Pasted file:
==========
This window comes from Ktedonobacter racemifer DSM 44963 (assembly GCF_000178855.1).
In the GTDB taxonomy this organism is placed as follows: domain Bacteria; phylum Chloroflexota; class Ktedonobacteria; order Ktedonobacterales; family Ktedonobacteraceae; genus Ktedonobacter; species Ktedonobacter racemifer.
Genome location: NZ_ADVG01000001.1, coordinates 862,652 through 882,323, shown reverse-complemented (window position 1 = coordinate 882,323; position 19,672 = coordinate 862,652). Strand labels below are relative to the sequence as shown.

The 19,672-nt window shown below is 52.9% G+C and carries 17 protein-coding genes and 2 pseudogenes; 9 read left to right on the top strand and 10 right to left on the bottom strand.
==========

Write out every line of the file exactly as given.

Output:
This window comes from Ktedonobacter racemifer DSM 44963 (assembly GCF_000178855.1).
In the GTDB taxonomy this organism is placed as follows: domain Bacteria; phylum Chloroflexota; class Ktedonobacteria; order Ktedonobacterales; family Ktedonobacteraceae; genus Ktedonobacter; species Ktedonobacter racemifer.
Genome location: NZ_ADVG01000001.1, coordinates 862,652 through 882,323, shown reverse-complemented (window position 1 = coordinate 882,323; position 19,672 = coordinate 862,652). Strand labels below are relative to the sequence as shown.

The 19,672-nt window shown below is 52.9% G+C and carries 17 protein-coding genes and 2 pseudogenes; 9 read left to right on the top strand and 10 right to left on the bottom strand.